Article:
Revelstoke Mountain Resort Serves Up Sweet Rewards All Season Long

Last season was one of historic snow-drought proportion, and we put lots of miles on the rig because for a snow junkie like myself and my skiing posse, we go where there’s snow! With our local resorts closed by the end of March, and with the need for one more fix, we decided to head north. Nestled between the Selkirks, Monashees and Purcell mountain ranges lies the historic railroad town of Revelstoke, British Columbia. This zone is known to get 40-60 feet of snow annually, and it’s usually a pretty safe bet for getting a powder fix.


Revelstoke Mountain Resort, or RMR as the locals call it, was the reason we made the trip. RMR is one of the newest ski resorts in North America, and it gets hammered with consistent, deep snowfall. Because of this, it attracts plenty of big names in the ski world, many of whom have made Revy their year-round home base. A 7-hour drive from Spokane, the trip is filled with plenty of scenic beauty along the way, including the gorgeous 20-minute ferry ride across Arrow Lake.

We pulled in to Revy about dinner time and did a quick check-in at the Sutton Place Hotel, a ski-in/ski-out hotel at the base of the resort, before heading into town. After seven hours in a car with my good friends Desiree Leipham and Tommy Frey, I’m in dire need of a cold one and some pizza at the legendary Village Idiot pizza joint. With ski and snowboard movies playing nonstop on the numerous TV’s, plenty of local brews from Mt. Begbie Brewing and incredible pizza, it’s no wonder this is the locals’ hangout.


The next day, we start off under greybird skies, and since the resort hasn’t received any fresh snow in the past week, we break out the groomer skis and set out for some high-speed cruising and big vert. RMR is a huge mountain and with over 5,600 feet of leg-crushing vertical and 3,100 skiable acres, you’re in for some big days. Accessing the goods at RMR is easy with a gondola and several high-speed lifts.

We did some exploring and ventured into the North Bowl for a few runs. This is the zone where the Freeride World Tour holds its freeskiing event each season. According to many of the competitors, this is one of the better venues with plenty of challenging lines, steeps and a consistent snowpack. The North Bowl careens you down to the Ripper Chair, where we lapped a few cruisers on groomers like Burndown and Chopper.

For lunch we slipped back over to the Mackenzie Outpost on the front side. The Outpost was pretty easy to find as we let our noses guide us to the smell of gourmet burgers and chicken being barbequed on an outdoor grill. The sun started breaking out about then, so we enjoyed our burgers on the deck overlooking the Revelstoke Valley. With snowfall forecasted to start that evening, we decided to have dinner at RMR’s Rockford Grill, a casual wok- and grill-style restaurant.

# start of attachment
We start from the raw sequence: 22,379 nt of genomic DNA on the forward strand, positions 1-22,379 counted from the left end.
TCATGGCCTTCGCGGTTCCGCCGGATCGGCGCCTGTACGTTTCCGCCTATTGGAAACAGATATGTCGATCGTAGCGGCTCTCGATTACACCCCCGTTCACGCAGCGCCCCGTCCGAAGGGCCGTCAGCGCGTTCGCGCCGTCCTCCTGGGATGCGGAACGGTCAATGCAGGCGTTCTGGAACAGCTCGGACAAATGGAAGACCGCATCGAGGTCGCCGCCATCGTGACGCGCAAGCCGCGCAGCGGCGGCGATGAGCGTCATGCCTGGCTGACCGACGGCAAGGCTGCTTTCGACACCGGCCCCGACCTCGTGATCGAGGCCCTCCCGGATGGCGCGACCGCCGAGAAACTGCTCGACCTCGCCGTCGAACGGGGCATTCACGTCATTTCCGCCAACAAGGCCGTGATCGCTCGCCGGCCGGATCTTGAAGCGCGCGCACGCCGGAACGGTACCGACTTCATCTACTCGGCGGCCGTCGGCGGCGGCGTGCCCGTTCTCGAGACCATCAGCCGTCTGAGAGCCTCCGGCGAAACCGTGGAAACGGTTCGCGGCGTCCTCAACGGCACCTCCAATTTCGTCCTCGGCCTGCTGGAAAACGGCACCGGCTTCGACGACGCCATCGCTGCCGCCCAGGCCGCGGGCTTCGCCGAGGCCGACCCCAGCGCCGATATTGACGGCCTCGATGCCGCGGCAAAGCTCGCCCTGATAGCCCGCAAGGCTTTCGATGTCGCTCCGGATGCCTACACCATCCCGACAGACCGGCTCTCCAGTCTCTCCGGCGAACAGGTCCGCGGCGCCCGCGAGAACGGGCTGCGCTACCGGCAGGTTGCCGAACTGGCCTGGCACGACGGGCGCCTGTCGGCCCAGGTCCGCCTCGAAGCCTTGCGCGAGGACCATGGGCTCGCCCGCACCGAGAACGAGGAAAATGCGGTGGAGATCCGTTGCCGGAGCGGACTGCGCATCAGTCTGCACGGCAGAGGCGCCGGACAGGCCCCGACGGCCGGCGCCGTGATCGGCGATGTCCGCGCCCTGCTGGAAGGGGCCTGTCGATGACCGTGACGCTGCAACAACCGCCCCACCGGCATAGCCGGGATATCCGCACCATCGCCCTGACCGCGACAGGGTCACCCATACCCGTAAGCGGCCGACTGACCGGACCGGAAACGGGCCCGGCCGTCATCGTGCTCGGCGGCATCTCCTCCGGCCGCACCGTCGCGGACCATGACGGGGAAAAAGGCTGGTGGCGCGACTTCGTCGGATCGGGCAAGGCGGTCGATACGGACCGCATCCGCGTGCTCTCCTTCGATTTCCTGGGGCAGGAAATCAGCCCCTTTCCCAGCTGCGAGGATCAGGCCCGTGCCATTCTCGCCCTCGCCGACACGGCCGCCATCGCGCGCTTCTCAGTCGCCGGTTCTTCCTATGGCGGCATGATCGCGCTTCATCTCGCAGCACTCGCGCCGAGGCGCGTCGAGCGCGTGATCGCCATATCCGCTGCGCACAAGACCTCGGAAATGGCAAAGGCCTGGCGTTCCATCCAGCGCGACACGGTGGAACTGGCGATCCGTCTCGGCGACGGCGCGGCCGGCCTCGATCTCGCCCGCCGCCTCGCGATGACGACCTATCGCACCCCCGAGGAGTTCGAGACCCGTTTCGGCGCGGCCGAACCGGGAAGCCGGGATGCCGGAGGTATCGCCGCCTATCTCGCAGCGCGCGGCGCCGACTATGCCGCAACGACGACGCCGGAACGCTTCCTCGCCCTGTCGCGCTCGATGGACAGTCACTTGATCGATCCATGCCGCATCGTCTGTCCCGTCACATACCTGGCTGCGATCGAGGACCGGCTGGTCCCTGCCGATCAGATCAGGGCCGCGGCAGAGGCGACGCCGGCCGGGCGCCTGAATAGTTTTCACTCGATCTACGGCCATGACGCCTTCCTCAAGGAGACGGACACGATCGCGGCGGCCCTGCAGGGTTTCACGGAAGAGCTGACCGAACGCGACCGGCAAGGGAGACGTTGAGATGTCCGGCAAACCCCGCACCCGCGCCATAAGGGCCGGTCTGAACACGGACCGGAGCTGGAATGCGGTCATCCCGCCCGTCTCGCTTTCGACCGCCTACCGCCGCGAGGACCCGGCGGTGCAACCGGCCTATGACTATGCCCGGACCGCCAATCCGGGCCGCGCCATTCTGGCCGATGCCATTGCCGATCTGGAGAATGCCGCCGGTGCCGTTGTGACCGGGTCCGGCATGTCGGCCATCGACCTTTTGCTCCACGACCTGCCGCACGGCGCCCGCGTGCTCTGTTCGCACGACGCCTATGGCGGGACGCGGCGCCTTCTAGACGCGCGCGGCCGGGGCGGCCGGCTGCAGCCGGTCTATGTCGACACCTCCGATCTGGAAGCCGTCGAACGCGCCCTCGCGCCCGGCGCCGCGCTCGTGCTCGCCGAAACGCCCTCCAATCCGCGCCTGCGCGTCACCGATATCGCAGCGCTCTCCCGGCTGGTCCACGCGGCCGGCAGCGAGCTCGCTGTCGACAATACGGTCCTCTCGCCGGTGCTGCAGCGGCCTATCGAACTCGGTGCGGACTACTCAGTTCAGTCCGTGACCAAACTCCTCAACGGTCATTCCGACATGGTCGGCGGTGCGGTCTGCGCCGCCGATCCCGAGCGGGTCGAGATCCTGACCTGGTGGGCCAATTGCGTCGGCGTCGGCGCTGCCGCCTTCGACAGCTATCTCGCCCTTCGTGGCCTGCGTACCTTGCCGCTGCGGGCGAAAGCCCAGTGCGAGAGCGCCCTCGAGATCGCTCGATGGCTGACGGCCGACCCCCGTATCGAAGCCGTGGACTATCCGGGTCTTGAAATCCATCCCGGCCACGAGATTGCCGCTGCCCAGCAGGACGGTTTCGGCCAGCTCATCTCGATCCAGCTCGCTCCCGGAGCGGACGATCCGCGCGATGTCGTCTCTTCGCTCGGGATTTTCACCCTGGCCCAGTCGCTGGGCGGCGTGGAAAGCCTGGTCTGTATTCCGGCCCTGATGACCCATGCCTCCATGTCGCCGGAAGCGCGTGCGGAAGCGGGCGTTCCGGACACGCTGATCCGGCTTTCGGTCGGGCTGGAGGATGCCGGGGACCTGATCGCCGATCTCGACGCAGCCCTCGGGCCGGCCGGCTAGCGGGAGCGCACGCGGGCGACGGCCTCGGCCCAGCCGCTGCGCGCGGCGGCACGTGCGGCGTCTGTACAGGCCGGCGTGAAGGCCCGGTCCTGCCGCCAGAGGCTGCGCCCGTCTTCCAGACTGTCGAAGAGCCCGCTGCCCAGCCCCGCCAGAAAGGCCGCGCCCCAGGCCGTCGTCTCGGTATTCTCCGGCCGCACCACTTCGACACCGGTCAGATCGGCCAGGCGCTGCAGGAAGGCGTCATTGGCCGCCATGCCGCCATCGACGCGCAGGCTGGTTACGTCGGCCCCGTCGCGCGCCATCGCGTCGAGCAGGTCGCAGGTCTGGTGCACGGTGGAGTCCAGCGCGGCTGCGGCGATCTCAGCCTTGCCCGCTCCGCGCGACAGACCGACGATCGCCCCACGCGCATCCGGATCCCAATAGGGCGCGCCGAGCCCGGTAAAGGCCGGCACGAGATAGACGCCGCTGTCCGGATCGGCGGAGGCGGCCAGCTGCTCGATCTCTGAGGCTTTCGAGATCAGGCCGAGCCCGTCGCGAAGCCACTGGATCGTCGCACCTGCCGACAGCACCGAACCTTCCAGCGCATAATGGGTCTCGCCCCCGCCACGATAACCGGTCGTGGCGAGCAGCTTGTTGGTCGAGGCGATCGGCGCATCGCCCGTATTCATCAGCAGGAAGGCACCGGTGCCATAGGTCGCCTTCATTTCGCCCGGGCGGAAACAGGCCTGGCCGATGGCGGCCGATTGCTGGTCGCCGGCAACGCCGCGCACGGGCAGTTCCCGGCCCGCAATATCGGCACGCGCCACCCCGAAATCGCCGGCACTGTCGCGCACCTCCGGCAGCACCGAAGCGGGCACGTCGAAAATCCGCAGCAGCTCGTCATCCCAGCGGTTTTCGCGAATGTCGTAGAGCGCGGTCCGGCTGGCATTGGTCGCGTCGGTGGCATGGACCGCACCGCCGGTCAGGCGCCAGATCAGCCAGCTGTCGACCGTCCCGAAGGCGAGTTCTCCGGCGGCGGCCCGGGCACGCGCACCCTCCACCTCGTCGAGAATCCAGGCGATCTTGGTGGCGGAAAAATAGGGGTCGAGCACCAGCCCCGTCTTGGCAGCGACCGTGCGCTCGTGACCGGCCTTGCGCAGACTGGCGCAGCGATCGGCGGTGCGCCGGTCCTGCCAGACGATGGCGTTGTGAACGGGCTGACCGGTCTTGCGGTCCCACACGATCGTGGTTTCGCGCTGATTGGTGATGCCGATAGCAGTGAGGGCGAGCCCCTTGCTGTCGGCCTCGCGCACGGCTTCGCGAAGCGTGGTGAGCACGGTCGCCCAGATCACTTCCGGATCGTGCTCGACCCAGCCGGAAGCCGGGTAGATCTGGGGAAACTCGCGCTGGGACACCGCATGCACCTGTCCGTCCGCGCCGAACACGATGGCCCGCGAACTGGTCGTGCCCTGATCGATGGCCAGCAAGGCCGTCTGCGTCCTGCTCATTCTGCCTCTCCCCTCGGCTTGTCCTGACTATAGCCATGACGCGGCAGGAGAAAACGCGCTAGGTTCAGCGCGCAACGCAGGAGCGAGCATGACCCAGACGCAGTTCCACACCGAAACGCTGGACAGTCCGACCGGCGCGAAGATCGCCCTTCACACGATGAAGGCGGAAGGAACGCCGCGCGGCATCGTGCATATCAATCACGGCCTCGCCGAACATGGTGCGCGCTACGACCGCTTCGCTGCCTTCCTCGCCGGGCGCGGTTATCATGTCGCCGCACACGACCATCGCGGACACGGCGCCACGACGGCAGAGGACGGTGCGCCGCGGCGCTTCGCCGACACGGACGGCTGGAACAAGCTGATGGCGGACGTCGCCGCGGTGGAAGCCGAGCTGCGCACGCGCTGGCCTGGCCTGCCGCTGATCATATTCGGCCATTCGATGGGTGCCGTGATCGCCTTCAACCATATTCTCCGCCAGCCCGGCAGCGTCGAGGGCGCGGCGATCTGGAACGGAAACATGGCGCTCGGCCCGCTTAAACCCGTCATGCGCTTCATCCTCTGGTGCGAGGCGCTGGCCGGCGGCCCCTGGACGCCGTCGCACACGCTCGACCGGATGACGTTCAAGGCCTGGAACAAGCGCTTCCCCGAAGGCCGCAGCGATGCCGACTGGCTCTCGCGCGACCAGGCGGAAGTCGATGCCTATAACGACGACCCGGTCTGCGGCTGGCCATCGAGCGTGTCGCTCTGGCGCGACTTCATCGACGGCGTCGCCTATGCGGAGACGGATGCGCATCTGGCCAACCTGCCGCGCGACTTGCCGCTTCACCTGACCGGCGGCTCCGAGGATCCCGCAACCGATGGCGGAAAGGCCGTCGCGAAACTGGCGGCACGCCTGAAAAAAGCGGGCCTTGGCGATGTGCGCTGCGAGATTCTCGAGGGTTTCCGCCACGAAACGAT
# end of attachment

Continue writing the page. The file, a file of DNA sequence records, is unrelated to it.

The next morning, we woke to 10 inches of fresh on the ground with snow still falling. Not bad for an April day. We loaded up with coffees and croissants at La Baguette on the way to the gondola and then made a beeline for the Stoke Chair, where we were greeted to some heavy fog at the top of the mountain. Being from the Inland Northwest, we are used to it. Fortunately, we had a fairly decent lay of the land locked into memory from the day before, and we hit Jalapeno where there are trees on both sides of the run and plenty of sweet stashes on the edges. We lapped this area several times that morning.

Later that afternoon we met up with long-time friend and Revy local Ron Sahlstrom and his crew, and they invited us to their end-of-season tailgate party. We met plenty of characters from this die-hard, get-after-it group! Many of them moved to Revy back in the day when the original ski resort, Powder Springs, was still there.


Our third morning was a pleasant surprise, with blue skies and cold temps. Being lucky enough to have been staying right at the base of the gondola, we were some of the first riders in line to get in some of the untouched powder that wasn’t visible the previous day. We made it to the top of the Stoke Chair where they had just dropped the rope on hiking the sub-peak to the Nipple directly above the chair. We took turns breaking trail up the bootpack, and it didn’t take long before we had a line of 10-15 other skiers and boarders following suit. The Nipple is a short 20-minute bootpack to the sub-peak where you can access several options like wide-open powder runs on the front side or steep, North Bowl chutes.

We ripped our first run down back towards the Stoke Chair where the untouched was incredible. The cold temps from the night before had sucked the moisture out of the snowpack, making each turn blower like. Everyone who made the hike had sweet rewards on the way down, and with all the hooting and hollering, it didn’t take long before there was a steady flow of hikers wanting in on the action. Wow, what a way to start off a Sunday. By 10:30 a.m., we had banged out some of the better runs of the season, working up a big sweat, some tired legs and huge smiles in the process.

We slid back down to the base for one final run of the ski season. As we rode the chair back up, we reflected on how much fun we all had throughout the season, even with the tough conditions. Skiing is skiing. You take what you get and have fun with it. That’s skiing! // (By Bob Legasa)

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